An Exercise in Activity

An Exercise in Activity

"Eating alone is not enough for health. There must be exercise . . . If there is any deficiency in food or exercise, the body will fall sick." Hippocrates--500 BC We do it everyday in trains, planes and automobiles..

We do it everyday in trains, planes and automobiles. We sit at school and we sit at work. We sit when we eat, read, watch TV, play video games or surf the Net.

But sitting for long periods when you’re well is counterproductive to good health. Our joints and lower back stiffen, circulation is impaired and metabolic waste slowly pools up, causing fatigue and chronic pain.

Sedentary living adds to our burden of stress. Prolonged inactivity destroys the immune system, robs the body of vital capacity and greatly reduces human motivation. But when you fight the urge to do nothing and move your body, something wonderful happens.

Physical activity ventilates adrenalin and cortisol. Instead of retaining these powerful “fight or flight” hormones inside, which allows them to oxidize and age your brain, you can direct them into a symphony of motion and vitality. Getting physical keeps you in touch with your inner athlete, that part of you hiding in your DNA. It’s there, whether you recognize it or not.

If you want to remain lean for life you must follow a program that keeps up your basal metabolic rate (BMR). Basal metabolism is the minimum amount of energy your body expends to maintain vital processes like respiration, circulation and digestion. Sitting will sabotage your fat-burning potential. Your thyroid will adapt by adjusting your internal thermostat and turn you into a fat-storing machine. So will eating too many carbohydrates.

Inactivity also accelerates loss of lean mass and cardiac function. You lose what you do not use. After age 20, you start losing vibrant, fat-burning, energy-rich muscle. Strength, stamina and bone density decrease as blood pressure, cholesterol and triglycerides increase. Many adults get heavier as they age and complain of fatigue, chronic pain and stress. It’s not because they exercise too much and under eat! The simple truth is that our bodies are meant to move.

Until recently, if you didn’t farm, fish, hunt or gather, you didn’t eat. You had to expend calories to get calories. That’s balance. Today we can simply order in or drive through. Of course our original diet consisted of organic, unrefined whole food loaded with micronutrients. That’s quality. Now what we call “food” is chemically produced, genetically engineered, highly refined, packed with added salt, sugar and fat and extremely low in micronutrients.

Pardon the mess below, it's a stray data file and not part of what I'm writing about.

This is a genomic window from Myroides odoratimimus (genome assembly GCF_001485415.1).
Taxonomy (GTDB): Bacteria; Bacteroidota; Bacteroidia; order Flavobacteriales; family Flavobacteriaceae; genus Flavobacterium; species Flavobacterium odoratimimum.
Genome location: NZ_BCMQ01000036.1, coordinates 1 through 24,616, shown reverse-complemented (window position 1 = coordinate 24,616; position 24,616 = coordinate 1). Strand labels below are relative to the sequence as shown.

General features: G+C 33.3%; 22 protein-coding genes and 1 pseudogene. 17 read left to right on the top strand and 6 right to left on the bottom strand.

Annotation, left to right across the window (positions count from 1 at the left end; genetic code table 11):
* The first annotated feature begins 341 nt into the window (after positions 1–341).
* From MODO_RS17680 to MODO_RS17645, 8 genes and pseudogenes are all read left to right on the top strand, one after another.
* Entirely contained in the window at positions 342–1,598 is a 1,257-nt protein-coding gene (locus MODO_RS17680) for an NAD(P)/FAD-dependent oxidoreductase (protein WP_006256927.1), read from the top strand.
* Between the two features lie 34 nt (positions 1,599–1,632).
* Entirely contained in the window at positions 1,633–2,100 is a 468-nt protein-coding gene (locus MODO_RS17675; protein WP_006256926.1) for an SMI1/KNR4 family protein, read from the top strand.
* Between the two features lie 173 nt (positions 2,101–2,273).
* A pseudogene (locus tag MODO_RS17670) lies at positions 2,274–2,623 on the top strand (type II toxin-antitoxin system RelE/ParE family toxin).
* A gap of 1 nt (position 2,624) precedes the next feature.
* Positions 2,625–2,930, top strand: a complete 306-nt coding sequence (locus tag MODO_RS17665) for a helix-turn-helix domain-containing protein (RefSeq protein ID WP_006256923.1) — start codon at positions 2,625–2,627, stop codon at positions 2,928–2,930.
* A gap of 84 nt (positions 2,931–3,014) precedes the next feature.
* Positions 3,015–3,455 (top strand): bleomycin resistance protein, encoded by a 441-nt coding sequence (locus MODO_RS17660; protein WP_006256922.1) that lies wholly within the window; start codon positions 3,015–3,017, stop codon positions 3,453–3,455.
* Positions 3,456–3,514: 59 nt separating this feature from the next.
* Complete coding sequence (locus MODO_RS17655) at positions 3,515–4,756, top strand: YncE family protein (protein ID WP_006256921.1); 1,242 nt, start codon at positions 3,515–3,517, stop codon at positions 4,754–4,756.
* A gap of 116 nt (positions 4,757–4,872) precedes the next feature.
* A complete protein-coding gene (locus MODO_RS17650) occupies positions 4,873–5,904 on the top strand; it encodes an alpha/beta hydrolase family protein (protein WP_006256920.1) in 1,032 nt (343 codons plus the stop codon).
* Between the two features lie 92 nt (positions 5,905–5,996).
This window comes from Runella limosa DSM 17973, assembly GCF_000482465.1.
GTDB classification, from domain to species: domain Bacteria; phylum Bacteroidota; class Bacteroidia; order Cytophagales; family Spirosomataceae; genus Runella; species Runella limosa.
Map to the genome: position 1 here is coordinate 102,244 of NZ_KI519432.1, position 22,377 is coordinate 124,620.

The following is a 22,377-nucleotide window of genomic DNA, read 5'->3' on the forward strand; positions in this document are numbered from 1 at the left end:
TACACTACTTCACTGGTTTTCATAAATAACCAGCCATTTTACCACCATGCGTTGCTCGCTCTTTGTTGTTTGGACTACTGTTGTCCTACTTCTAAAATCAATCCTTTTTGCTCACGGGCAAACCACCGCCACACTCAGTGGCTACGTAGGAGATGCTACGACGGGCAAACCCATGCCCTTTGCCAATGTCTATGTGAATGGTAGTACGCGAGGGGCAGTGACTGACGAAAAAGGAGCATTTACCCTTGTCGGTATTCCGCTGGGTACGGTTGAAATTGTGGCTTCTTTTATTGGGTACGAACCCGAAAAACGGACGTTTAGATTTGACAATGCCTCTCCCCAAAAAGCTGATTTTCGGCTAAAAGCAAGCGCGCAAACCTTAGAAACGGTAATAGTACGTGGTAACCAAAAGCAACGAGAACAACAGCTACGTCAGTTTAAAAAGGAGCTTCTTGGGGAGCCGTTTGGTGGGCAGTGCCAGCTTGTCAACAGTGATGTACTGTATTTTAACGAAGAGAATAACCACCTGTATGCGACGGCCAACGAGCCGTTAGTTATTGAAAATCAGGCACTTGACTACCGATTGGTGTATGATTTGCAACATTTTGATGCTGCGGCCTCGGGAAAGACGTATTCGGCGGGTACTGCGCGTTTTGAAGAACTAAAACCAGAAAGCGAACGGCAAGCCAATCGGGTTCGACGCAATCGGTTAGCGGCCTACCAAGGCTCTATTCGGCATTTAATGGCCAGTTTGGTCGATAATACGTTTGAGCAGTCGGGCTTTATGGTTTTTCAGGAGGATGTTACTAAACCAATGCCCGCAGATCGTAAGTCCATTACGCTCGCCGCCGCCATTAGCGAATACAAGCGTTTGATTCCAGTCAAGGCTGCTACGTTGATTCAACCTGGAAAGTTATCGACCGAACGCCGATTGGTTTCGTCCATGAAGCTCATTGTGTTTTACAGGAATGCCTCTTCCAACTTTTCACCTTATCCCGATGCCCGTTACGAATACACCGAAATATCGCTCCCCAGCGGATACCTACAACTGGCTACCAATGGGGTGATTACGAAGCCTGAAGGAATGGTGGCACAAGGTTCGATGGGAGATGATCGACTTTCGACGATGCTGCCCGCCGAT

Energy is created through the displacement of energy. Protein, food partitioning, spicy food and physical activity all raise body heat, which helps to oxidize and burn stored body fat. Controlled exercise and physical activity compensate for the otherwise effortless 21st century lifestyle.

Can You See the Difference?

Most people do not understand what exercise is. Going for a walk isn’t exercise. Neither are golfing, gardening, hiking, dancing or any sport. These are all examples of physical activity, but they are not exercise. Here’s the difference, and it’s a major one.

Physical activity refers to any expenditure of energy brought about by bodily movement through the contraction of skeletal muscles. This includes a complete spectrum of activity, ranging from very low resting levels to maximum exertion.

For example, walking is therapeutic but it will not prevent the atrophy of muscle observed in men and women as they age (sarcopenia). It’s also not strenuous enough to release growth hormone or elevate testosterone. These two powerful hormones decline with age, but they are needed to prevent muscles from atrophying. Only strenuous activity elevates the levels.

Exercise is a component of physical activity. Exercise develops muscle strength and endurance, aerobic capacity and flexibility. Exercise combined with an optimum diet and dietary supplements develops an ideal body composition, greater tolerance to stress and improved resistance to disease and infection. Together, these are referred to as fitness. It’s recognized as a functional gauge for health and performance.

Exercise is the means; physical activity is the end. You strengthen and condition your body so you can use your body in freedom according to its natural design. If you don’t, it falls apart. When performed correctly and consistently, exercise will give you total physical fitness. But fitness cannot occur without resistance training, aerobic conditioning and stretching. No single sport or physical activity provides total physical fitness.

Athletes at every level supplement their sport with additional weight training. Strength training targets every muscle and keeps your anabolic (promoting tissue growth) drive alive, but you still need to stretch to retain the flexibility of youth and perform some form of continuous aerobic activity for your heart, lungs and arteries. Why don’t they just practice and play the game? It’s because they can gain an extra edge by developing more strength, more flexibility and more aerobic power. Exercise also prevents injuries.

No job-no matter how physically demanding–can give you total physical fitness or the balance and symmetry achieved through exercise management. The body will only develop as much as it needs to complete the task. Once it has adapted, it will never go beyond that standard.

So in the same way you eat, sleep, breathe and work, you can make time for something that can raise your performance standards, immune function and appearance to a level not possible without training. And you can do it in five hours or less per week. Don’t expect to keep your youthful shape without paying the price.

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